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SDBR Exclusive: Kick’n It with Carney

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John Carney is a Chargers legend. He is the franchise’s all-time leading scorer and has scored the fifth-most points in league history.

Carney kicked for the Chargers from 1990 to 2000, a stretch that included the franchise’s lone Super Bowl appearance following the 1994 season. He was named to the All Pro Team twice with the Chargers (1990 and 1994) and a third time with the Giants (2008).

Today, John and his wife, Holly, have three children. Luke, 23, dominates in Crossfit. J.D., 17, is a quarterback and track star. And Kiki, 15, excels in track and tennis.

Carney is the founder of the Carney Training Facility in Carlsbad, which opened three years ago to teach kicking (of course); strength and conditioning training; and sport-specific training. In other words, to introduce you to muscles in your body you weren’t even aware existed.

Carney is also hired frequently to serve as a kicking consultant for NFL teams. To date, Carney has worked with the Saints, Eagles, Browns and Dolphins.

On the day I visited John at his gym, his nephew, Cody, was visiting from Rhode Island. It didn’t take long for Cody to be bent over sucking wind, telling me, “This is why I live across country.”

But Cody loved every minute of the butt kicking his Uncle John dished out. Not only that, John did the entire circuit of 28 stations right along with the group. Once John handed off the class to his lead trainer, Tyler Weiss (a college kicker with his sights on the NFL), I sat down with No. 3 for our one-on-one.

SDBR: This season we have seen players getting picked up, released and then brought back, sometimes all within a week. What is it like for a player in the NFL to go through the fear of the unknown?

JC: I did go through a series of training camps and tryouts trying to kind of build a resume and to continue to build experience until — over three years later — the Chargers really gave me an opportunity to stay around for a regular season. Fear is a strong word; it’s certainly the reality of the situation and even more so today. These NFL teams are very impatient with their kickers and punters and pulling the trigger on replacing them quickly, or more quickly than they have in the past and sometimes to their own demise. So it’s certainly a reality and a motivation for the kickers and punters to really stay on top of their game, to really focus and to train with the thought, “If I don’t take care of my business and prepare well and perform well on a regular basis, then I too will be back in the free agency line looking for another job.”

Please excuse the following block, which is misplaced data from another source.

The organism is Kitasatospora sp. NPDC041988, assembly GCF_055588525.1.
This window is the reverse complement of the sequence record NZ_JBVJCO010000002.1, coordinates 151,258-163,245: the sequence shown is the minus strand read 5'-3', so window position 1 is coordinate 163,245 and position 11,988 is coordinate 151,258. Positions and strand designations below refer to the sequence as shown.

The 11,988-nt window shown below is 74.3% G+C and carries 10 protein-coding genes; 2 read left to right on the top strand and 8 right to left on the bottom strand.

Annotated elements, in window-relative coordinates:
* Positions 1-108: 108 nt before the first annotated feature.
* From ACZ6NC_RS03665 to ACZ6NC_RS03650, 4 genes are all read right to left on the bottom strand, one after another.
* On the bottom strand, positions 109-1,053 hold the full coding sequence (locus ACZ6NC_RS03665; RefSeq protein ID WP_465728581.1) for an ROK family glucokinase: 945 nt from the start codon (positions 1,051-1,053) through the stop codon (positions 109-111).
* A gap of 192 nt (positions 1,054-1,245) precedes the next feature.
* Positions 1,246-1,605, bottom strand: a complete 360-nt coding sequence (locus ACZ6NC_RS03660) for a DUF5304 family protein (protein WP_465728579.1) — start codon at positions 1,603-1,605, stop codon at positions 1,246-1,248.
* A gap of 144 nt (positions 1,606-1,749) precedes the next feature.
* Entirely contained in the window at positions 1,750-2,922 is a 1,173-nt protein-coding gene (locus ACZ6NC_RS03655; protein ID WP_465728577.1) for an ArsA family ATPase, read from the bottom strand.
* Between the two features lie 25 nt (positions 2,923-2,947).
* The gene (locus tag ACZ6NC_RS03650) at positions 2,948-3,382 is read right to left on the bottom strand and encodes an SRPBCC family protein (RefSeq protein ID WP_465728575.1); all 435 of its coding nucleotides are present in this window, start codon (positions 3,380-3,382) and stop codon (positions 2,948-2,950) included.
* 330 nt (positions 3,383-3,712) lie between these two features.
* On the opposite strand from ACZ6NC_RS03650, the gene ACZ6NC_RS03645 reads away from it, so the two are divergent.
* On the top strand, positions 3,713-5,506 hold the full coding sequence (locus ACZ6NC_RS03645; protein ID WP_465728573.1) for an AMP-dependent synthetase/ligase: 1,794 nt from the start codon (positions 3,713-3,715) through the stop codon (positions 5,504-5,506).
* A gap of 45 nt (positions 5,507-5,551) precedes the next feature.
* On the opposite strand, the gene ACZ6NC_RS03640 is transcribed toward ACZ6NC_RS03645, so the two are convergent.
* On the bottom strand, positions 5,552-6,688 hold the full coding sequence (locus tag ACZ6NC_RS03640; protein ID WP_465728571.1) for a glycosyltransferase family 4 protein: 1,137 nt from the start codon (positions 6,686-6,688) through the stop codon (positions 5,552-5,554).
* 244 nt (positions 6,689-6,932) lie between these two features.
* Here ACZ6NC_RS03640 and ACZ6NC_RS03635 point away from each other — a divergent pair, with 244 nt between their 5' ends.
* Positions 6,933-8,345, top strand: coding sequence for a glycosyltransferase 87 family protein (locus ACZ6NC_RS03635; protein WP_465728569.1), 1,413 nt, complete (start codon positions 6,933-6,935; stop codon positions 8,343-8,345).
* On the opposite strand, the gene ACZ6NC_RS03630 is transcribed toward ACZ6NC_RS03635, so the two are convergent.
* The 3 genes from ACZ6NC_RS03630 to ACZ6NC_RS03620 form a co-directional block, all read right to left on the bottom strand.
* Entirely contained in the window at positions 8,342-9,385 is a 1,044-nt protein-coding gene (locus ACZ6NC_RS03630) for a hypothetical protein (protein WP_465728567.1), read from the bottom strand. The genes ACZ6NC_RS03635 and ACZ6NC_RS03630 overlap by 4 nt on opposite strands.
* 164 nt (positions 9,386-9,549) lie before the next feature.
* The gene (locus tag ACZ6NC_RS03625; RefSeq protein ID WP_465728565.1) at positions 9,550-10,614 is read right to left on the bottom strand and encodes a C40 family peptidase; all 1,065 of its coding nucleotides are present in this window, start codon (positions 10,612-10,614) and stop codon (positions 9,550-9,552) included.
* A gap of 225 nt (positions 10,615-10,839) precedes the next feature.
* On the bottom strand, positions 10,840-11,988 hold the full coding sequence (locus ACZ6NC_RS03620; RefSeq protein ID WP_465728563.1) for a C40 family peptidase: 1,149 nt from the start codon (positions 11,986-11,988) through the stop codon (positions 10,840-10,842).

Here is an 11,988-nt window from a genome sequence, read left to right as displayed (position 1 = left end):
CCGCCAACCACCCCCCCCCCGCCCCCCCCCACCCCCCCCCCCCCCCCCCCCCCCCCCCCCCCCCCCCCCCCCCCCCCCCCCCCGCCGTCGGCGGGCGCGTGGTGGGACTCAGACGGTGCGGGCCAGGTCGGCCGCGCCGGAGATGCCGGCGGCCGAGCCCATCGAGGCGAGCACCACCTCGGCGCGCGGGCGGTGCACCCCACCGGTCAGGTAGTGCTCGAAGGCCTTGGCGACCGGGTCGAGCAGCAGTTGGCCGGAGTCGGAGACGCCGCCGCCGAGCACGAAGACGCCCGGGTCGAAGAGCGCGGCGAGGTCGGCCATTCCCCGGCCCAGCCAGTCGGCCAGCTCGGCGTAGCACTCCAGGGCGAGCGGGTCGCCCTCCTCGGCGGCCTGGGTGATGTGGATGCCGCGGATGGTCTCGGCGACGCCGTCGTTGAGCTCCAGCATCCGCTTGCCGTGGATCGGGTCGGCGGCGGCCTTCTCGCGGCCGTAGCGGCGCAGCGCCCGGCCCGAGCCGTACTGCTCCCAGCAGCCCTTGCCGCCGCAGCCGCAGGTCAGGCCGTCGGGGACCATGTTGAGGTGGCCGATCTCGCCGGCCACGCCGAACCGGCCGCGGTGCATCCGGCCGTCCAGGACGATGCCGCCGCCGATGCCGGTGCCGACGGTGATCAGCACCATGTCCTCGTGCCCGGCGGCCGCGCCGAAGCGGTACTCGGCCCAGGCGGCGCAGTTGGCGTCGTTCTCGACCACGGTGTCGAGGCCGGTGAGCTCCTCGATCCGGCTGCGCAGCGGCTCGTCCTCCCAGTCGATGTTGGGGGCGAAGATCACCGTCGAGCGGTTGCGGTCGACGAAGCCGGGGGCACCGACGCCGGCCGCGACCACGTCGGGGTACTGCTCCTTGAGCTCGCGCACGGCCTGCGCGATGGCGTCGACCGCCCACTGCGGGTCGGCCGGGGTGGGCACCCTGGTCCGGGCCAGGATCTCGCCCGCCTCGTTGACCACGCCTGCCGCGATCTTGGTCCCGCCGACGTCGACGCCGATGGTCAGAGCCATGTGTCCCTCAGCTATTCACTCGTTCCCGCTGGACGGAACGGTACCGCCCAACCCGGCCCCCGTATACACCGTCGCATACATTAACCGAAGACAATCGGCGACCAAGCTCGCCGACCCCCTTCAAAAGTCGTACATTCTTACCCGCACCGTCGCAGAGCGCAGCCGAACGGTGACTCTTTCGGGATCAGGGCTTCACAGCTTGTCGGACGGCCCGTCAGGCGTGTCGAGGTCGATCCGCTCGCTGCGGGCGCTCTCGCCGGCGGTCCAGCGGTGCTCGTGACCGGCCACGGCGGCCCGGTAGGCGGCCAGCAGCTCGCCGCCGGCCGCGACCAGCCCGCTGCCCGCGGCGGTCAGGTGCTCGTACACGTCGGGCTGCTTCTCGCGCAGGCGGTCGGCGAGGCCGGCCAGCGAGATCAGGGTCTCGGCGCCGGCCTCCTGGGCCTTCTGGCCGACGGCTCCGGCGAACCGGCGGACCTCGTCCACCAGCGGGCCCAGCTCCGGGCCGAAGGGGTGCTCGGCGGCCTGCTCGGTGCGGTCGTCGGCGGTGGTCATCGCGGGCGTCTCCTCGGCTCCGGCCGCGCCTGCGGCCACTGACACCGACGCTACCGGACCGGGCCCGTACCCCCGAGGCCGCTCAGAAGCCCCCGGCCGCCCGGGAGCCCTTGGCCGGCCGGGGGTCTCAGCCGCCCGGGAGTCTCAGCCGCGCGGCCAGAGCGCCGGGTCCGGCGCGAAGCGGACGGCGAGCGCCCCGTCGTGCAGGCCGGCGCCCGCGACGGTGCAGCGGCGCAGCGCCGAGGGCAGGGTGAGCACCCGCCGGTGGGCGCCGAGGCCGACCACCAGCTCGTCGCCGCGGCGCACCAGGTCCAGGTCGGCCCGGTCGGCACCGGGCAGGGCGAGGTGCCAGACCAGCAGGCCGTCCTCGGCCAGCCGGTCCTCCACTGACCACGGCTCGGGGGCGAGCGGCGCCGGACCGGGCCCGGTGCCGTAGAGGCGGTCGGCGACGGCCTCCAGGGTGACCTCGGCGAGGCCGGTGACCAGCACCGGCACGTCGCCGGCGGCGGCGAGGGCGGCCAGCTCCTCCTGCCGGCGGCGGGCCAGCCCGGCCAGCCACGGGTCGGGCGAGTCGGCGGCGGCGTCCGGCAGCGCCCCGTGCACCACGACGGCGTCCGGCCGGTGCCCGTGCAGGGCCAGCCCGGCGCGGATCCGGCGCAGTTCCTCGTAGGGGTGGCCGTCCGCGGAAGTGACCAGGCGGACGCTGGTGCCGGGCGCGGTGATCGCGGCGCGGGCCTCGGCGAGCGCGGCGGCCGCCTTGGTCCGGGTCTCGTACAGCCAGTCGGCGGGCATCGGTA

At the end of the day it is emotionally taxing, but there are a lot of rewards. The opportunity to be a part of a team and when you step on the field to really make a difference in the outcome of that game is a very exciting challenge.

SDBR: Unlike any other position that can make a mistake and somewhat quickly recover, a kicker’s mistakes can immediately result in a win or loss. How does a kicker prepare for that type of pressure?

JC: Well, you really start that preparation every Monday going into that week’s practice. You expect that game to come down to one of your kicking opportunities, and that’s what you prepare for. Physically, mentally, spiritually you are preparing for that for situation to arise, so when it does happen you’re not caught off guard. You’ve prepared yourself the best you can, with your best knowledge to give it your best shot of making that kick.

Do they all go through? No, they don’t, but if you prepare and expect the situation to arise then at least you’re ahead of the game when it does show up during the course of the game. That’s what you expect and that’s what’s you’ve prepared for the entire week. And in the off season you prepare for those winning field-goal opportunities.

SDBR: What are your thoughts on a high school or college kicker understanding what they do off the field is as important as on the field? And how they prepare overall at such a young age for the type of pressure the kicker position entails?

JC: When kids go out for punter or kicker, they usually have a soccer background. They’re usually athletic and they enjoy the aspects of kicking and watching the ball spiral as a punter or rotate well and go through the uprights as a kicker.

It’s fun for them, it’s exciting and at a young age they don’t realize the gravity of their performance until all of a sudden it happens within a game, where they make a kick and everyone is happy that they won the game or, unfortunately, they miss a kick and everyone looks at them like they’re arch enemy No. 1. They went out there and didn’t give it their all or they should have done something different in their performance. But they realize at some point that at this stage in their career, “Hey, what I do out on the field really makes a difference and I should probably prepare a little bit better, detail my work and become a student of my game and a master of my craft and not just go out there and bash a ball around just cause this is fun, when in fact the consequences of my performance may create or can really sway the course of a game or opportunities to come out a winner at the end.”